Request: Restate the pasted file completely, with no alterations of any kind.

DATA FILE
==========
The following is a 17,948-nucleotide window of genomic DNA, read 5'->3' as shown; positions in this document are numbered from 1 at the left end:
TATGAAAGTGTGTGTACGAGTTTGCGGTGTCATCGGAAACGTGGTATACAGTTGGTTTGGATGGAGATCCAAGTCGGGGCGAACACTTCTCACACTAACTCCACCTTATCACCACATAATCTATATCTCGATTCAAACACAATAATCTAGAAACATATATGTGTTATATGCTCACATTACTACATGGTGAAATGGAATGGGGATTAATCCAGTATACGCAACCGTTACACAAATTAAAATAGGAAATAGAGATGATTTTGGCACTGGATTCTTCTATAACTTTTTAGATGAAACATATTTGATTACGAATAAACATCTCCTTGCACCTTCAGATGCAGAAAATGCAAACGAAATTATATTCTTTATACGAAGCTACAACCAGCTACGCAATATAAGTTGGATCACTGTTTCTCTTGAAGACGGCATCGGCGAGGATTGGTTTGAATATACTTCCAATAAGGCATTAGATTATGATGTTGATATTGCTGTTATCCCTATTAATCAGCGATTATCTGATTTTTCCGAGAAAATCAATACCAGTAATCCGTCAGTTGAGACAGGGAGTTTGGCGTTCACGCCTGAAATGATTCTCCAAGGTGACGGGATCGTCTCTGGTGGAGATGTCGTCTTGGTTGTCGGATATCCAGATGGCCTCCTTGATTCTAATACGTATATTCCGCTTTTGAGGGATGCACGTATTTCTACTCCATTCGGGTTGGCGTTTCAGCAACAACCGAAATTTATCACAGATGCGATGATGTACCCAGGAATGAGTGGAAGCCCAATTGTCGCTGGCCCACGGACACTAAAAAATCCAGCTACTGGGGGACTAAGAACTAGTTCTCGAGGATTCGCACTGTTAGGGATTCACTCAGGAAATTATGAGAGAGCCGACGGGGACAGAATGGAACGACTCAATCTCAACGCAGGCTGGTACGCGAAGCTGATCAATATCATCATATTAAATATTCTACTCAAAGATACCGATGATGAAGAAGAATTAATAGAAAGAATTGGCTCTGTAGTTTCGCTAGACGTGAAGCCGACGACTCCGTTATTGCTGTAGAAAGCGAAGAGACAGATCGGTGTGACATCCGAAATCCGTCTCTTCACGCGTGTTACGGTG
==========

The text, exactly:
The following is a 17,948-nucleotide window of genomic DNA, read 5'->3' as shown; positions in this document are numbered from 1 at the left end:
TATGAAAGTGTGTGTACGAGTTTGCGGTGTCATCGGAAACGTGGTATACAGTTGGTTTGGATGGAGATCCAAGTCGGGGCGAACACTTCTCACACTAACTCCACCTTATCACCACATAATCTATATCTCGATTCAAACACAATAATCTAGAAACATATATGTGTTATATGCTCACATTACTACATGGTGAAATGGAATGGGGATTAATCCAGTATACGCAACCGTTACACAAATTAAAATAGGAAATAGAGATGATTTTGGCACTGGATTCTTCTATAACTTTTTAGATGAAACATATTTGATTACGAATAAACATCTCCTTGCACCTTCAGATGCAGAAAATGCAAACGAAATTATATTCTTTATACGAAGCTACAACCAGCTACGCAATATAAGTTGGATCACTGTTTCTCTTGAAGACGGCATCGGCGAGGATTGGTTTGAATATACTTCCAATAAGGCATTAGATTATGATGTTGATATTGCTGTTATCCCTATTAATCAGCGATTATCTGATTTTTCCGAGAAAATCAATACCAGTAATCCGTCAGTTGAGACAGGGAGTTTGGCGTTCACGCCTGAAATGATTCTCCAAGGTGACGGGATCGTCTCTGGTGGAGATGTCGTCTTGGTTGTCGGATATCCAGATGGCCTCCTTGATTCTAATACGTATATTCCGCTTTTGAGGGATGCACGTATTTCTACTCCATTCGGGTTGGCGTTTCAGCAACAACCGAAATTTATCACAGATGCGATGATGTACCCAGGAATGAGTGGAAGCCCAATTGTCGCTGGCCCACGGACACTAAAAAATCCAGCTACTGGGGGACTAAGAACTAGTTCTCGAGGATTCGCACTGTTAGGGATTCACTCAGGAAATTATGAGAGAGCCGACGGGGACAGAATGGAACGACTCAATCTCAACGCAGGCTGGTACGCGAAGCTGATCAATATCATCATATTAAATATTCTACTCAAAGATACCGATGATGAAGAAGAATTAATAGAAAGAATTGGCTCTGTAGTTTCGCTAGACGTGAAGCCGACGACTCCGTTATTGCTGTAGAAAGCGAAGAGACAGATCGGTGTGACATCCGAAATCCGTCTCTTCACGCGTGTTACGGTG